After receiving the funds raised through Peace Corps Partnership, I went out to the three towns where we’re building wells to participate in community meetings and supervise well placement.
The three towns are spaced out along a rural path that has a trailhead nine kilometers from my town. The towns knew I was coming with the vice-mayor and my coworker from the Missouri Botanical Garden, but we were also supposed to meet up with the well builders at the trailhead at an unspecified time. There's no cell phone reception in my commune, which made communications difficult.
Eager to get a move on, and under the false impression that I was familiar enough with the path to be a guide, the other two struck out on the path and I waited behind with a woman I knew from the trailhead town to secure a temporary storage space for the building materials and find the well builders.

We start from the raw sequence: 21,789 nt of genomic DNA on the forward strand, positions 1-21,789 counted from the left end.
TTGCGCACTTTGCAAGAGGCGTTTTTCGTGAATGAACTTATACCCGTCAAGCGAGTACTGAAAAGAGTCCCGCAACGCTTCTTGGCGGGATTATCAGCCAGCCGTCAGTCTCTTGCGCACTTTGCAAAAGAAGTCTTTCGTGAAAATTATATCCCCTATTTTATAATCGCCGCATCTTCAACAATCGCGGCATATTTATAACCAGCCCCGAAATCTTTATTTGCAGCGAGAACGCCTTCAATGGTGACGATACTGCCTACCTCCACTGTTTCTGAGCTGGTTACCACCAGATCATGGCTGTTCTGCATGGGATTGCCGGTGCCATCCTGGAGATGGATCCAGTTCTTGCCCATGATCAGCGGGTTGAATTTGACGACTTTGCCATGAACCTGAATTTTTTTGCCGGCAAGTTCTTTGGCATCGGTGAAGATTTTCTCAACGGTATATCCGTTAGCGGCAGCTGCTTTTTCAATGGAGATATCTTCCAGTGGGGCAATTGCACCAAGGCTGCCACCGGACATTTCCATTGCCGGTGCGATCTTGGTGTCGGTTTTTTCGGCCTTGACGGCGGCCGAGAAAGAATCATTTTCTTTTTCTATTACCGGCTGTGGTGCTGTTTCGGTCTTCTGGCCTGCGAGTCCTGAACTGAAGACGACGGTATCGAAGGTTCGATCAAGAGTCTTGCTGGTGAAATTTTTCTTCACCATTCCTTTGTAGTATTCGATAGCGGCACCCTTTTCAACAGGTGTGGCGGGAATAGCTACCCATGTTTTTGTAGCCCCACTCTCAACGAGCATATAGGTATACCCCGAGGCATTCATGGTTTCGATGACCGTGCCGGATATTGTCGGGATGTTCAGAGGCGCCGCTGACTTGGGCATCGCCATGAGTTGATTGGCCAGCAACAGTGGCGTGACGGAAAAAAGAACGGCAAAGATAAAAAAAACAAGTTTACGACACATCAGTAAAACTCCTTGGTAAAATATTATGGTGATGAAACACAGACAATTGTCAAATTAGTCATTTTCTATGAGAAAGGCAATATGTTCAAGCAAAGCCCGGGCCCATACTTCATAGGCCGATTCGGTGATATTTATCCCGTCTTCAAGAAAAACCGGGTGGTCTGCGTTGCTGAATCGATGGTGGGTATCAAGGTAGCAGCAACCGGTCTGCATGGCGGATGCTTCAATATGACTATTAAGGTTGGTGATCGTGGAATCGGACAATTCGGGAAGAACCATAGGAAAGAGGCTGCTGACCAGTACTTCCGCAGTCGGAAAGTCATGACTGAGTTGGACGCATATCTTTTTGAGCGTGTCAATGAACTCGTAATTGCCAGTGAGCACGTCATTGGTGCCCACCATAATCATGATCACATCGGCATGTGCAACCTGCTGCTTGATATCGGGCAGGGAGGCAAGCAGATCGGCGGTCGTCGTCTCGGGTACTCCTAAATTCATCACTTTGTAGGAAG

I hadn't yet met them, so once we found a storage space, we waited along the road and yelled out at every unfamiliar male, "Hey! Are you a well builder?"
Since this is Madagascar, this worked well, and half an hour later I was walking toward the towns with the two friendly builders, and (since this is Madagascar) the first town's barefoot and shirtless vice president, who just happened to be passing.
For the village visits, we briefly visited the village presidents on the way out to alert them of our presence, and did community meetings, well placement, and water dowsing on the way back. Due to a combination of African and French cultural influences, formal introductions are very important when you go to new towns.
Who starts speaking first and who introduces who is dependent on age, status, relationships, whether you've visited before, and a host of other factors. Unfortunately, it's not a structure I fit into easily - on one hand I'm an educated foreigner and I handle the money; on the other hand I'm young, female, and have a shaky grasp of formal language and cultural intricacies.